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Myocarditis; Berlin Heart explant
Kylin Harris

Hearts are full at Children’s of Alabama because Kylin Harris’ heart is well. Inside a hospital conference room in June 2018, the banner was hung, the tablecloth was draped and the cake was cut in celebration of Kylin, the first-ever patient at Children’s to be successfully weaned from a pediatric ventricular assist device without the need for a heart transplant. The 1-year-old guest of honor arrived in what is by far Children’s most popular mode of transportation – a red Radio Flyer wagon – a stark contrast from her arrival just four months prior.

Kylin was flown by helicopter to Children’s after her mother, Keianna Harris, came home to find her daughter uncharacteristically lethargic. Kylin hadn’t slept well the past two nights and a startled Harris, a nurse by trade, took Kylin to their local emergency room. While en route to the hospital, Kylin had a seizure and fell limp. Doctors at Children’s intubated Kylin and later diagnosed her with advanced heart failure due to myocarditis. Kylin experienced cardiac arrest while being transferred to the Cardiovascular Intensive Care Unit. Doctors performed chest compressions and CPR, and placed her on extracorporeal membrane oxygenation therapy (ECMO), which pumps and oxygenates a patient’s blood outside the body allowing the heart and lungs to rest for a limited time.

The Pediatric Advanced Heart Failure and Transplant Team at Children’s discussed every detail of Kylin’s care with Harris. It was apparent ECMO would not provide long enough support for Kylin’s heart. First, doctors would convert Kylin from ECMO to the Berlin Heart® EXCOR, a long-term cardiac assist device that functions as a heart outside of the body. The Berlin Heart acts as a bridge to transplantation for children in heart failure, allowing the patient mobility and freedom to rehabilitate in preparation for transplant surgery. Available in several sizes, the Berlin Heart is not totally implanted inside the body. Doctors insert cannulas, or flexible tubes, in the heart and they extend through the skin and connect to a small pump located outside the body. That pump, along with its computerized drive unit, maintains blood flow.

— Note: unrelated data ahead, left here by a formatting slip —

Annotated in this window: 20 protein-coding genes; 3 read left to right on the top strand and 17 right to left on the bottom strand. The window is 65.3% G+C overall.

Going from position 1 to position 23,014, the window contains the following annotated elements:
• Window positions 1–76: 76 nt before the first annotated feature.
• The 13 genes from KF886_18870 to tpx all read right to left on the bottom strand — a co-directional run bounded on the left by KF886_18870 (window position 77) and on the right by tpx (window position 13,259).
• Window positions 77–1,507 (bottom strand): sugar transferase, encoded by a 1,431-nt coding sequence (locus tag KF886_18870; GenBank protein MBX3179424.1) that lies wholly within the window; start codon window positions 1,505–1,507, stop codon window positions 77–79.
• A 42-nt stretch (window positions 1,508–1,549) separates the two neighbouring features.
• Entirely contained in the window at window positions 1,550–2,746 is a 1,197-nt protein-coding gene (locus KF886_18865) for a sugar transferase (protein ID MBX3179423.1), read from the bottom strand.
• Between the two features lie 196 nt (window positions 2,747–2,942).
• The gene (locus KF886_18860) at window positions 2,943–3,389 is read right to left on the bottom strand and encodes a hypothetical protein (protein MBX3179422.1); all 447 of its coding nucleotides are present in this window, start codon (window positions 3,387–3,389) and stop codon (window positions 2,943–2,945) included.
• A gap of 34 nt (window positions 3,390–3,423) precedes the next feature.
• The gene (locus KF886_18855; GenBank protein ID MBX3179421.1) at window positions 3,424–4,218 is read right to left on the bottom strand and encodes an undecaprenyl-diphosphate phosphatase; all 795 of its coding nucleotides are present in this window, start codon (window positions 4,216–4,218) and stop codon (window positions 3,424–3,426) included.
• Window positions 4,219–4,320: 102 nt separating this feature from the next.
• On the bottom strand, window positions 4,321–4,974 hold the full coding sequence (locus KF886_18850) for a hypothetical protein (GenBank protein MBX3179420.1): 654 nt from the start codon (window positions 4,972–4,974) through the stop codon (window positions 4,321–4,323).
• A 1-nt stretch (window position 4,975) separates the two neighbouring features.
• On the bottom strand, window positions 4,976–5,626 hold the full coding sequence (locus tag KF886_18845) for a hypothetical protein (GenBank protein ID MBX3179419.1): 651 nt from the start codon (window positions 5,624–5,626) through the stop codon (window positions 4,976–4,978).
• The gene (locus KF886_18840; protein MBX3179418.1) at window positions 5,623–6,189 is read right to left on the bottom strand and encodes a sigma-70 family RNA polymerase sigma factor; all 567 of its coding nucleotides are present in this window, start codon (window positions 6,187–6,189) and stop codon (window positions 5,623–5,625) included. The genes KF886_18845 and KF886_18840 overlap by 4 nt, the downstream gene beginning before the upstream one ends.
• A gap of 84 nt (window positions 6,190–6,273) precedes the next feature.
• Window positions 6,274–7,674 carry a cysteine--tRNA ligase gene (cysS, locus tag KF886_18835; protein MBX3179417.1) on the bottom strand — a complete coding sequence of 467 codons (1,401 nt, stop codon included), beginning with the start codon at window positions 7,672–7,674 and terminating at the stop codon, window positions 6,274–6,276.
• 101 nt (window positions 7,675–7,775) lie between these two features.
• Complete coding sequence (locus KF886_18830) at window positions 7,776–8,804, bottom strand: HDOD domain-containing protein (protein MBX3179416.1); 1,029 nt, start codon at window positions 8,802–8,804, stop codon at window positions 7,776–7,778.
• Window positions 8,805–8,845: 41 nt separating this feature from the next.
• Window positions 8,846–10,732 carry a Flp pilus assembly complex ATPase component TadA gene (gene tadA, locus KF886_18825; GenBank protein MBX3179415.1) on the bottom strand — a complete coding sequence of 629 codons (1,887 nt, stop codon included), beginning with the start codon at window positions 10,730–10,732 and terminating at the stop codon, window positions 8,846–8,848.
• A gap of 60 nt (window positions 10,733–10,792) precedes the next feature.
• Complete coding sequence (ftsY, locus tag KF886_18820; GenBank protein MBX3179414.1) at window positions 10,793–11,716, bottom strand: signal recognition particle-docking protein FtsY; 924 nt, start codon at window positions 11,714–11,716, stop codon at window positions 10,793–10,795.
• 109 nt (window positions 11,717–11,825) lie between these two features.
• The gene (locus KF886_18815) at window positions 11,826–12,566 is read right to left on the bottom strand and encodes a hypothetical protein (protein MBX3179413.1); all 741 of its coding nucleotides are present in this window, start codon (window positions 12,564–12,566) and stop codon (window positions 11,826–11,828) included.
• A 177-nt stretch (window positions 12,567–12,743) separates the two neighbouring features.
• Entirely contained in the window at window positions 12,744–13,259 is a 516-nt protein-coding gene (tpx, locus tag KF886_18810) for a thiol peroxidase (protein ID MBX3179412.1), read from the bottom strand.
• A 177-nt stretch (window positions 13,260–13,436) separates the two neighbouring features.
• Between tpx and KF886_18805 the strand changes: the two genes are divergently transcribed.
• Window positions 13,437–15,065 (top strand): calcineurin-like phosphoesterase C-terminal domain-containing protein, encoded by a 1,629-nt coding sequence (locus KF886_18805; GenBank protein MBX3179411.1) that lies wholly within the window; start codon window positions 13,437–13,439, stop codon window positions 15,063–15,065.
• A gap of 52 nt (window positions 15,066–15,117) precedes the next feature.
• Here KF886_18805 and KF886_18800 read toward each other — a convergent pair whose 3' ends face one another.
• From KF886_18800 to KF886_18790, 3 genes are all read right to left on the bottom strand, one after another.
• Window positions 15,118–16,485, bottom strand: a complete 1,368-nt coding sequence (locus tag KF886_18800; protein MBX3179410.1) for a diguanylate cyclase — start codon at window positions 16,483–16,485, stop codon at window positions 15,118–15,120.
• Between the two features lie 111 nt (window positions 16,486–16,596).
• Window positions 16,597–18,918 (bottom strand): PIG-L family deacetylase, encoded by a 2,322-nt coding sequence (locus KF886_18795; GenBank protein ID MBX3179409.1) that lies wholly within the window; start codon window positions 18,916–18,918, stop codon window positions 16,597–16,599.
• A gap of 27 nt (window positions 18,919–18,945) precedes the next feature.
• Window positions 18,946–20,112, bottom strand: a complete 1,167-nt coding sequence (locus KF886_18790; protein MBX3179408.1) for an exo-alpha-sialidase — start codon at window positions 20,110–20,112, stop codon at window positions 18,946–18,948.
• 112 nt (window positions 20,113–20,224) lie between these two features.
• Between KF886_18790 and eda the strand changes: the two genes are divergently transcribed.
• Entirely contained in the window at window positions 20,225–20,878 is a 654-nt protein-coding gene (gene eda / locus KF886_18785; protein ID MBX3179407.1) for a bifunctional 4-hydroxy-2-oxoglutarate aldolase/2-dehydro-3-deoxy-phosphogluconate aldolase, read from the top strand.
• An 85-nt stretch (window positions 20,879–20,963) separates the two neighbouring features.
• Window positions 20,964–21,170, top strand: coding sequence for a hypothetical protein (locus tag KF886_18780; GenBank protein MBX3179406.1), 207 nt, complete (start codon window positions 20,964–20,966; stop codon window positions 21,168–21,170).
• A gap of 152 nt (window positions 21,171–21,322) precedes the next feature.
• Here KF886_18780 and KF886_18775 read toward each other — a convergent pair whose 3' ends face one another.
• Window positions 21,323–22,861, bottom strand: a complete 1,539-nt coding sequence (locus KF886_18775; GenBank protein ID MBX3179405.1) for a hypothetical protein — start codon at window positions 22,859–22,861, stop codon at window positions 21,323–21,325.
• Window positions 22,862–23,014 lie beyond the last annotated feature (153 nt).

“It was a lot to take in … It all happened so fast,” Harris said. “My biggest fear was losing her. It was scary not knowing whether she was going to make it through.”

Kylin lived with the Berlin Heart for 83 days. In that time span, doctors noted signs of cardiac recovery and further testing gave doctors the green light to again operate on Kylin to remove the device. Pediatric cardiologist F. Bennett Pearce, M.D., a co-author of the landmark U.S. Food and Drug Administration approval study for the Berlin Heart, credits fellow pediatric cardiologist Waldemar F. Carlo, M.D., for first noting hints of Kylin’s recovery.

“He was the strongest advocate for us to explore whether her degree of recovery was enough for her to be off the device,” said Pearce, adding Kylin’s echocardiogram and catheterization data yielded positive results. “We followed the protocol of the Berlin Heart Clinical Support Team. We were in daily communication with the team from the moment we considered weaning her off.

“She has continued to show us normal cardiac function. We removed her from the transplant list because she had improved so much. We’re following her closely, but our hope is she won’t require a heart transplant,” Pearce said.

And much to Harris’ delight and relief, her baby girl did make it through. Kylin is her old self again, she says, smiling from ear to ear.

“When Kylin was in the hospital, she wouldn’t smile. She felt miserable,” Harris said. “But now her personality is back. She’s been grinning ever since we left.”
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